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Lynn Spigel's TV Snapshots: An Archive of Everyday Life (Duke University Press) is profusely illustrated with photographs set in American living rooms, mostly between the late 1940s and the early 1970s, with at least one television set always present, and usually prominent, in the image. Also within the frame are people who often look, by early 21st-century standards, rather dressed up. At the other extreme are several photos in which women wear little more than a smile. One of these, dated 1949, features Marilyn Monroe -- in a towel, not yet famous -- looming over a TV set so minuscule it is easy not to notice. Possibly the TV was airbrushed in by someone whose knowledge of the new technology came at second hand. Every other TV from that era looks big enough to house its own generator.
The pictures are culled from the author's collection of some five thousand images, most the work of unknown photographers who never expected them to circulate beyond friends and family. They found their way out into the world through estate sales, secondhand shops and eBay, or were uploaded to various platforms -- fragments of personal history, now unmoored from individual memory and available for scholarly inspection or, more commonly, voyeuristic curiosity. Spigel early acknowledges "the sense of eavesdropping or even surveillance I often feel when looking at photos of families that aren't mine." On the other hand, in many pictures, people mimic poses from advertisements, films and (of course) the tube itself. The viewer becomes less a snoop than a very late arrival to the imaginary audience for a performance.
It is impossible to know how many TV snapshots were taken over the years; perhaps millions. But unlike the selfie, it seems to have been a practice without a name or recognition at the time. An archive of it now exists only because Spigel created one.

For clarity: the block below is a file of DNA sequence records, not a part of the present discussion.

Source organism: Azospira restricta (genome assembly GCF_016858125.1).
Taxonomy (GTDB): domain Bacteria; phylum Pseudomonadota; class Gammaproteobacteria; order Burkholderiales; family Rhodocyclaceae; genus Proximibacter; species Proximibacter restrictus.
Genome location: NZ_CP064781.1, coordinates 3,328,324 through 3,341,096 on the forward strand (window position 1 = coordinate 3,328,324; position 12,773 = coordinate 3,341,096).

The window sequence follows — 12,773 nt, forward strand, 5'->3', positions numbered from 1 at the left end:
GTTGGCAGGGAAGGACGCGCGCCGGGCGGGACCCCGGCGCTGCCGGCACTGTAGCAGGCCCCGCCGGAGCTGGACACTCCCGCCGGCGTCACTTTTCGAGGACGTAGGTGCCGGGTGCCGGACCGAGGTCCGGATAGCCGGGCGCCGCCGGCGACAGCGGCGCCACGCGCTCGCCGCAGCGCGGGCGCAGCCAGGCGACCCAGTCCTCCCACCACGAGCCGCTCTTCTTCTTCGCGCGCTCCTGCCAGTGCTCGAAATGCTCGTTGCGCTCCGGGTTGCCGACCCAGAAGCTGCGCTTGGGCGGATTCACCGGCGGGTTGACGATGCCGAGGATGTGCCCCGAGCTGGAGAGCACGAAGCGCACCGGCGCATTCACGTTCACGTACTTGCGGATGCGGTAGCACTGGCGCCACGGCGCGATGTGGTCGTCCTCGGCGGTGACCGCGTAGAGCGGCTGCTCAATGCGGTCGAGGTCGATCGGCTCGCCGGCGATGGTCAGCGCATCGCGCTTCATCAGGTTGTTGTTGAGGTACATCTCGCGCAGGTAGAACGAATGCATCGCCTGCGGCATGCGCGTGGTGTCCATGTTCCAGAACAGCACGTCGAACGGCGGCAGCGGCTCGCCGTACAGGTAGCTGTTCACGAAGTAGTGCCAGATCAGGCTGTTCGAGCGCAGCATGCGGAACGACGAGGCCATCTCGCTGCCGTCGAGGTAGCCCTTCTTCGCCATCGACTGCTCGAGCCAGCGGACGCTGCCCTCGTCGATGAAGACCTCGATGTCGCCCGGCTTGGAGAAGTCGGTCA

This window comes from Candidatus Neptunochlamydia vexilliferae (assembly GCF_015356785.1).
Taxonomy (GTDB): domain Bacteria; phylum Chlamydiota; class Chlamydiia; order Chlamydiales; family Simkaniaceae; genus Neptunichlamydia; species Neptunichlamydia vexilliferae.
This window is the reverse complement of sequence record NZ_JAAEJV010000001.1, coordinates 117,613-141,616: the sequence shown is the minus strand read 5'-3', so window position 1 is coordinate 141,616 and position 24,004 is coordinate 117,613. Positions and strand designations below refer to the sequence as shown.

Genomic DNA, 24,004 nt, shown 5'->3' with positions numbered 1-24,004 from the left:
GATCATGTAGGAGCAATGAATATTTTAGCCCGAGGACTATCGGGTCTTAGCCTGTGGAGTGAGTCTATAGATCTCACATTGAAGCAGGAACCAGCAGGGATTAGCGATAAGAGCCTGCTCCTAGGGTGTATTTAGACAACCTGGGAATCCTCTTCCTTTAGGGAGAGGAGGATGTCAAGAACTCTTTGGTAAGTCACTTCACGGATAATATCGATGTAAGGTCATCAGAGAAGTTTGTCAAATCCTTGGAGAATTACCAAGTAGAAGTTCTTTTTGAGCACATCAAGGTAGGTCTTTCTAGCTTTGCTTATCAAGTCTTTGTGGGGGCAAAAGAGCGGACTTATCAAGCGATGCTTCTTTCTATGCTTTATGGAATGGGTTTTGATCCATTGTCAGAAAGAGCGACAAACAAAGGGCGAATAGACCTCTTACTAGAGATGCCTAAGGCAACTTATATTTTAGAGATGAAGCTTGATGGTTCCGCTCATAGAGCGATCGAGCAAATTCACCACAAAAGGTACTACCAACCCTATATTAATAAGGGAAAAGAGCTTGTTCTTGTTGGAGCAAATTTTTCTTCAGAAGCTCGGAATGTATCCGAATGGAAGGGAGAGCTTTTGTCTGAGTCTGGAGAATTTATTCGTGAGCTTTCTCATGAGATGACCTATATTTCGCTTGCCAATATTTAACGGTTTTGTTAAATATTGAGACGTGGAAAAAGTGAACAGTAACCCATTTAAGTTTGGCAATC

After reading thirty or forty pages of the book, it occurred to me that I could only guess what discipline Spigel was working in. History, media studies and cultural anthropology seemed like possibilities. In fact, she is a professor of screen cultures at Northwestern University, and her monograph part of the field of study acknowledging the contemporary normality of situations in which people watch television while surrounded by -- and interacting with -- a laptop, a tablet and a smart phone.
A number of images in her album record an inaugural moment in the history of screen culture -- the arrival, on a massive scale, of television in the home. The purchase of a TV set was once a neighborhood event, and magazine articles from the early 1950s offer tips on how to navigate the challenge of dressing appropriately while hosting visitors to a "TV party." (It turns out that expression was not coined by the hardcore punk band Black Flag in the early 1980s.) But the photographs also manifest another emergent aspect of the conduct of ordinary life: the phenomenon of "companion technologies," as people used one convenient household device, the snapshot camera, in conjunction with another. The pairing formed "a unique 'assemblage of the social.'" Spigel writes, "that constitute[d] everyday experience in the midcentury media home."